Methane from ruminant animals and nitrous oxide emission from manure and fertilized soils are the greatest contributors to agricultural greenhouse gas emissions.  Manipulating animal diets is one approach to reducing methane emissions from the ruminant animal, however so far, the potential mitigation options are limited. One of the most promising strategies for mitigating agricultural GHG is to optimize nitrogen use, which can be managed by implementing nutrient management planning. Worldwide and in Canada, methane emissions from manure are estimated at 10% of the agricultural greenhouse gas emissions, whereas the estimate in the Lower Fraser Valley was approximately 25%. If 25% of our agricultural GHG emissions resulted from manure management, perhaps anaerobic digestion may be a good strategy for GHG mitigation as well.

In future posts we will address some of the strategies to reduce greenhouse gas emissions from agriculture.  This involves considering more recent science to create the best estimates of greenhouse gas emissions from agriculture. We will use agricultural census data from 2011 for Abbotsford to estimate GHG emissions.


Agriculture and Agri-Food Climate Change Table. 2000. Reducing Greenhouse Gas Emissions from Canadian Agriculture – Options Report. Publication # 2028E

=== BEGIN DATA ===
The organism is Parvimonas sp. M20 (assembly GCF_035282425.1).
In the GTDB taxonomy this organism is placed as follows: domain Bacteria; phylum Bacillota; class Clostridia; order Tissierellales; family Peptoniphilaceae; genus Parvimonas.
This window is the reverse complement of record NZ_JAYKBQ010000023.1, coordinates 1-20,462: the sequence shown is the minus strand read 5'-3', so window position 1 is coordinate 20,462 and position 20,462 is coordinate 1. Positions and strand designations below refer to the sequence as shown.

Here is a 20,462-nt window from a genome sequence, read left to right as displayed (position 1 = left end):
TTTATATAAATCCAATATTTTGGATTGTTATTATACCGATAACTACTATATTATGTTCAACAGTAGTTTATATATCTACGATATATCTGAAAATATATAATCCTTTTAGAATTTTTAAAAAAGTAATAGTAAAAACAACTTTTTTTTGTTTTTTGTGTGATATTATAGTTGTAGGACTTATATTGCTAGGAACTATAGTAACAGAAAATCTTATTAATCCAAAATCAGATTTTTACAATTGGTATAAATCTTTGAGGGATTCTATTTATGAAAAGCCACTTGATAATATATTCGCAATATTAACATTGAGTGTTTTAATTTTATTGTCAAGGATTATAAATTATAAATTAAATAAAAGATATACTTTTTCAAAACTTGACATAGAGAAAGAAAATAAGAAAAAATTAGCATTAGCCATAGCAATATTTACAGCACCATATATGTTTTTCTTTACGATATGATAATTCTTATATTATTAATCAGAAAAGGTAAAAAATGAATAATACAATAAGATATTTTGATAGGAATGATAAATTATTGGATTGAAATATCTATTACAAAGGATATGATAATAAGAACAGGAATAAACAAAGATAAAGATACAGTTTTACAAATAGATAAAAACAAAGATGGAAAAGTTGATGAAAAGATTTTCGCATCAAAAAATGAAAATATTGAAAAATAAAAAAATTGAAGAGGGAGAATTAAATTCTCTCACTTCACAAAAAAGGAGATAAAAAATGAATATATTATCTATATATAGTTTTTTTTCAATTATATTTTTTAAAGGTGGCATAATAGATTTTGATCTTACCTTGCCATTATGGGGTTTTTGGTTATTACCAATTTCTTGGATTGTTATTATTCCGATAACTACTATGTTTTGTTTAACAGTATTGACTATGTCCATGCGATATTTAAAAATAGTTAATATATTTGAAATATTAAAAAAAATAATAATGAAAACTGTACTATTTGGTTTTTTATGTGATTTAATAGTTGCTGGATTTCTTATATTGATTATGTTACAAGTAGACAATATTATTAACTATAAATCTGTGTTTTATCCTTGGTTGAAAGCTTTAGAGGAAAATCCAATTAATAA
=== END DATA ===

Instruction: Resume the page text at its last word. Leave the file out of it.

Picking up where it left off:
Biocap. 2006. The potential for agricultural greenhouse gas emission reductions in the temperate region of Canada through nutrient management planning. Soil Resource Group. OMAFRA, Ontario. A Biocap Research Integration Program Synthesis Paper.

FAO, 2003. World Agriculture: Towards 2015/2030. An FAO Perspective. FAO, Rome, 97 pp.

Gattinger, A., J. Jawtusch, A. Muller and J. Olesen. 2011. Mitigating Greenhouse Gases in Agriculture: A challenge and opportunity for agricultural policies.  Dlakonisches Werk der EKD, Stuttgart, Germany.

Gerber, P.J., H. Steinfeld, B. Henderson, A. Mottet, C. Opio, J. Dijkman, A. Falcucci, and G. Tempio. 2013. Tackling climate change through livestock – A global assessment of emissions and mitigation opportunities. Food and Agriculture Organization of the United Nations (FAO), Rome.

Kebreab, E., K. Clark, C. Wagner-Riddle and J. France. 2006. Methane and nitrous oxide emissions from Canadian animal agriculture: A review. Can. J. Animal Science 86:135-158

Levelton Consultants. 2004. Analysis of Best Management Practices and Emission Inventory of Agricultural Sources in the Lower Fraser Valley (

Mc Geogh, E.J., S.M. Little, H.H. Janzen, T.A. McAllister, S.M. McGinn and K.A. Beauchemin. 2012. J. Dairy Science 95: 5164-5175

Smith, P., D. Martino, Z. Cai, D. Gwary, H. Janzen, P. Kumar, B. McCarl, S. Ogle, F. O’Mara, C. Rice, B. Scholes, O. Sirotenko. 2007. Agriculture. In Climate Change 2007: Mitigation. Contribution of Working Group III to the Fourth Assessment Report of the Intergovernmental Panel on Climate Change [B. Metz, O.R. Davidson, P.R. Bosch, R. Dave, L.A. Meyer (eds)], Cambridge University Press, Cambridge, United Kingdom and New York, NY, USA.

US EPA 2006. Global Anthropogenic Non-CO2 Greenhouse Gas Emissions. 1990-2020. United States Environmental Protection Agency, EPA 430-R-06-003. Washington, DC.